Description
In this work, we presented a MATLAB code for EV load demand rescheduling to minimize the charging cost, grid losses and load variance. Electric vehicle (EV) is the most reliable and ecofriendly product of present days transportation system. EV has not polluted the environment because it does not consume any fossil oil. The main components of EV are an electric motor, battery, power electronic devices. In EV the battery is used as the storage bank of electricity. The electricity is provided for the EV charging by power grid. The grid is affected by the power losses during the charging of electric vehicles. The number of electric vehicles increases the power demand as well as grid losses. So a smart charging method or optimal scheduling of EV is necessary for the loss and cost minimization.
Thesis statement
In this thesis, we proposed Grey Wolf Optimization (GWO) [2] algorithm for the optimal EV load demand rescheduling on the IEEE 33 bus radial distribution system. The charging cost, power loss on grid and load variance minimization is the key objective of our work.
You can also check out our other work on Network reconfiguration to minimize the power losses in the IEEE 33 radial distribution system.
We have analyzed the proposed method for four different cases: lowlevel penetration of EV, highlevel EV penetration, summer, and winter load of EV charging. The theoretical approach related to the GWO can be studied in the research paper [2] or from the Freethesis.com
The GWO algorithm based project Hybrid Particle Swarm and Grey Wolf Optimization testing for benchmark function is available at Freethesis.com
Advantages of EV
 Less dependency on the import of foreign
 Minimum noise pollution compared to the ICE vehicle.
 More economical and less maintenance
 No release of air pollution and deliver improved
EV charging station
EV charging depends on the battery state of charge (SoC) during the initial and desired stage, charging time, and load on the grid line. The connection of EV on different buses of IEEE 33 radial bus system is shown in figure 1.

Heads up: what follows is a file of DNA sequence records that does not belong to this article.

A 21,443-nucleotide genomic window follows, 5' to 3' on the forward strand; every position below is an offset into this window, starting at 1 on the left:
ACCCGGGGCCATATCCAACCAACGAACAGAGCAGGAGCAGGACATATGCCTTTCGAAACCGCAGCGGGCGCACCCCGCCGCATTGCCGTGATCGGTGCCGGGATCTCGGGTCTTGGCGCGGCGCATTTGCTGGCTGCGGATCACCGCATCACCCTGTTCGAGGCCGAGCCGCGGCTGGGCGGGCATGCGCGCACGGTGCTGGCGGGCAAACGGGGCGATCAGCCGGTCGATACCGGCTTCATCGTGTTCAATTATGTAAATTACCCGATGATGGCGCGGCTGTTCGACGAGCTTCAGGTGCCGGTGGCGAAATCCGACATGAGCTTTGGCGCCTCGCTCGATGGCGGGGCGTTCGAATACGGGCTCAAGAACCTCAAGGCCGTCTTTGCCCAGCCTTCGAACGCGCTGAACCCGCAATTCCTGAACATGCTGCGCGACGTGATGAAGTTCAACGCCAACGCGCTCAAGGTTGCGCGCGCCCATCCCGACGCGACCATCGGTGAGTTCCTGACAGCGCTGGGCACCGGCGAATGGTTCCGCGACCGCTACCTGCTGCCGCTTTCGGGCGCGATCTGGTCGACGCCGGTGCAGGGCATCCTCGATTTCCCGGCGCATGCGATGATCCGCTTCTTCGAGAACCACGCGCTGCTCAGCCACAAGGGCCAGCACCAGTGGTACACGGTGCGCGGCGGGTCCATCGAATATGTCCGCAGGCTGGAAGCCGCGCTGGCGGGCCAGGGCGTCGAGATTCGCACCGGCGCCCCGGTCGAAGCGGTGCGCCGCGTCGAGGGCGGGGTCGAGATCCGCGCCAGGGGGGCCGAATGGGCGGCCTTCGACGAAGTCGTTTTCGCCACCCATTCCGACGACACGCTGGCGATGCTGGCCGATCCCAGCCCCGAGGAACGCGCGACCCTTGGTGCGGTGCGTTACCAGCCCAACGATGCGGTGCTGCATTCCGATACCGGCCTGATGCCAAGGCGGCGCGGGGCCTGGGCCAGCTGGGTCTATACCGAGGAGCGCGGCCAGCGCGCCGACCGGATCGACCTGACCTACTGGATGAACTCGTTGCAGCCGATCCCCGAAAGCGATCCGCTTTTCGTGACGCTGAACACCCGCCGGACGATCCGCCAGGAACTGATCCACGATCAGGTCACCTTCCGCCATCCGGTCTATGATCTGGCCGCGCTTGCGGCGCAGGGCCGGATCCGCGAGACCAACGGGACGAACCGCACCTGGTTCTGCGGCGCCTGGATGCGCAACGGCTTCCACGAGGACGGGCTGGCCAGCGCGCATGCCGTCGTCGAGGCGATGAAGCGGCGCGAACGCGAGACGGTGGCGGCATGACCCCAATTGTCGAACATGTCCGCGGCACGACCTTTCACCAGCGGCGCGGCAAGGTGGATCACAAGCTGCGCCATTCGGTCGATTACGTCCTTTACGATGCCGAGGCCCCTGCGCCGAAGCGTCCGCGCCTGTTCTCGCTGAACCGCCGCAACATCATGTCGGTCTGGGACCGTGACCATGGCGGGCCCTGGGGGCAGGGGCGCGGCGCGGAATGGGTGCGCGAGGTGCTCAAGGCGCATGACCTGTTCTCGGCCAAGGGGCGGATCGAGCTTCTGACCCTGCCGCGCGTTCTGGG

Figure 1 EV insert into the IEEE 33 radial bus system [3]
The entire work is designed in the MATLAB 2018a software. We take the IEEE33 bus radial distribution system model and inserted 10 EV charging stations on selected buses. The bus numbers 3, 6, 10, 14, 19, 22, 23, 25, 29, and 31 are selected for the installation of the charging station of electric vehicles. The plugin EV load connected to the charging station is divided into two categories low and high penetration level. The number of plugin EV is higher in high penetration level and lower in low penetration level.
Objective Function

Minimum cost of charging
The charging cost of EV should be minimum so that the extra burden of money on customer pocket is reduced. Equation 1 shows the objective function of minimum cost of charging
Where n represents the total number of a plugin vehicle, the total number of time steps are shown by m, C_{k} is the TOU price at time stamp k, p_{i, k} reflects the i^{th} plugin EV charging power at each time, and time stamp is represented by delta t.

Load variance Minimization
While EV connected to the grid the power loss occurs, so the load variance is must required to reduce them. The equation of load variance is formulated as:
P_{k} is the grid forecasted load at time stamp k and t is the time stamp

Active power loss minimization
The active power loss of the distribution grid system is to be minimized at the time of EV load connected to the buses. The objective function is designed by estimating optimal scheduling coordination for the charging of EV load [3]. The equation is written as
F_{3}= active power loss, I_{k} =branch current, R_{k} =branch impedance, ntl=total number of lines
A single objective function is formed by the combination of three multiobjective function
The objectives function of minimum cost (F_{1}), minimum load variance (F_{2}) and minimum active power loss (F_{3}) of power grid are combined to form a multiobjective function.
Constraints value
The constraints of the objective function are considered as